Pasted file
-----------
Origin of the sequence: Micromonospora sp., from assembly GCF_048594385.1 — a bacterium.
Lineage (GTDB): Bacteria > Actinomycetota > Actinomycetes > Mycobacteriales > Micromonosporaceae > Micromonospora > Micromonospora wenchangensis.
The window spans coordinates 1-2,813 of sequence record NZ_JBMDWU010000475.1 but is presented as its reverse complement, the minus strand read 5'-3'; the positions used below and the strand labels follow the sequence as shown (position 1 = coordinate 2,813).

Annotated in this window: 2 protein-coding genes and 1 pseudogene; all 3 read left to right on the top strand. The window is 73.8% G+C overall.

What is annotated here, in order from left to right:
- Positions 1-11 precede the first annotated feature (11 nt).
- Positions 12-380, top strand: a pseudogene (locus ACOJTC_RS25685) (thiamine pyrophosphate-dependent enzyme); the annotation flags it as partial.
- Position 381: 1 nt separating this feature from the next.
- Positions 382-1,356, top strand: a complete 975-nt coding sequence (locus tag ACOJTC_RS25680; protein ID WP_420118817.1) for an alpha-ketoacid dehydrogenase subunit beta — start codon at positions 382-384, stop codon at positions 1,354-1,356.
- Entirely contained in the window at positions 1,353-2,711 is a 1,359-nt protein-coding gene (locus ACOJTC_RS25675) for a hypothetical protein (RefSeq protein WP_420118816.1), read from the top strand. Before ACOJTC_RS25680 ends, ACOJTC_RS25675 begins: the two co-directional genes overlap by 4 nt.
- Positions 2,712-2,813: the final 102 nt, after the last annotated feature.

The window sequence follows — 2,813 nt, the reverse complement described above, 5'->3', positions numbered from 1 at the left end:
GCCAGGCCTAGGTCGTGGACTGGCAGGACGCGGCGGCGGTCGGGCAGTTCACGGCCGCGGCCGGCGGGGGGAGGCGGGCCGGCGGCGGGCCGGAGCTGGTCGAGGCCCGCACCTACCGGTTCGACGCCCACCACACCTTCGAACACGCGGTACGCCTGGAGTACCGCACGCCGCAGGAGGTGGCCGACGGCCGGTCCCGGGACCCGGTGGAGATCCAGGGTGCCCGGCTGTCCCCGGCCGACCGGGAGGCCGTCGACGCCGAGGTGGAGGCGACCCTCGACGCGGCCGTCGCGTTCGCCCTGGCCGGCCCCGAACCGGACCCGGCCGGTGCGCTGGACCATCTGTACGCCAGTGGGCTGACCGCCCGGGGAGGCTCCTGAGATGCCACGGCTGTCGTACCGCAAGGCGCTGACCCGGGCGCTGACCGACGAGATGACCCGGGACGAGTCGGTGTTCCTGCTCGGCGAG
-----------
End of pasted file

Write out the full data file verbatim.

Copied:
Origin of the sequence: Micromonospora sp., from assembly GCF_048594385.1 — a bacterium.
Lineage (GTDB): Bacteria > Actinomycetota > Actinomycetes > Mycobacteriales > Micromonosporaceae > Micromonospora > Micromonospora wenchangensis.
The window spans coordinates 1-2,813 of sequence record NZ_JBMDWU010000475.1 but is presented as its reverse complement, the minus strand read 5'-3'; the positions used below and the strand labels follow the sequence as shown (position 1 = coordinate 2,813).

Annotated in this window: 2 protein-coding genes and 1 pseudogene; all 3 read left to right on the top strand. The window is 73.8% G+C overall.

What is annotated here, in order from left to right:
- Positions 1-11 precede the first annotated feature (11 nt).
- Positions 12-380, top strand: a pseudogene (locus ACOJTC_RS25685) (thiamine pyrophosphate-dependent enzyme); the annotation flags it as partial.
- Position 381: 1 nt separating this feature from the next.
- Positions 382-1,356, top strand: a complete 975-nt coding sequence (locus tag ACOJTC_RS25680; protein ID WP_420118817.1) for an alpha-ketoacid dehydrogenase subunit beta — start codon at positions 382-384, stop codon at positions 1,354-1,356.
- Entirely contained in the window at positions 1,353-2,711 is a 1,359-nt protein-coding gene (locus ACOJTC_RS25675) for a hypothetical protein (RefSeq protein WP_420118816.1), read from the top strand. Before ACOJTC_RS25680 ends, ACOJTC_RS25675 begins: the two co-directional genes overlap by 4 nt.
- Positions 2,712-2,813: the final 102 nt, after the last annotated feature.

The window sequence follows — 2,813 nt, the reverse complement described above, 5'->3', positions numbered from 1 at the left end:
GCCAGGCCTAGGTCGTGGACTGGCAGGACGCGGCGGCGGTCGGGCAGTTCACGGCCGCGGCCGGCGGGGGGAGGCGGGCCGGCGGCGGGCCGGAGCTGGTCGAGGCCCGCACCTACCGGTTCGACGCCCACCACACCTTCGAACACGCGGTACGCCTGGAGTACCGCACGCCGCAGGAGGTGGCCGACGGCCGGTCCCGGGACCCGGTGGAGATCCAGGGTGCCCGGCTGTCCCCGGCCGACCGGGAGGCCGTCGACGCCGAGGTGGAGGCGACCCTCGACGCGGCCGTCGCGTTCGCCCTGGCCGGCCCCGAACCGGACCCGGCCGGTGCGCTGGACCATCTGTACGCCAGTGGGCTGACCGCCCGGGGAGGCTCCTGAGATGCCACGGCTGTCGTACCGCAAGGCGCTGACCCGGGCGCTGACCGACGAGATGACCCGGGACGAGTCGGTGTTCCTGCTCGGCGAG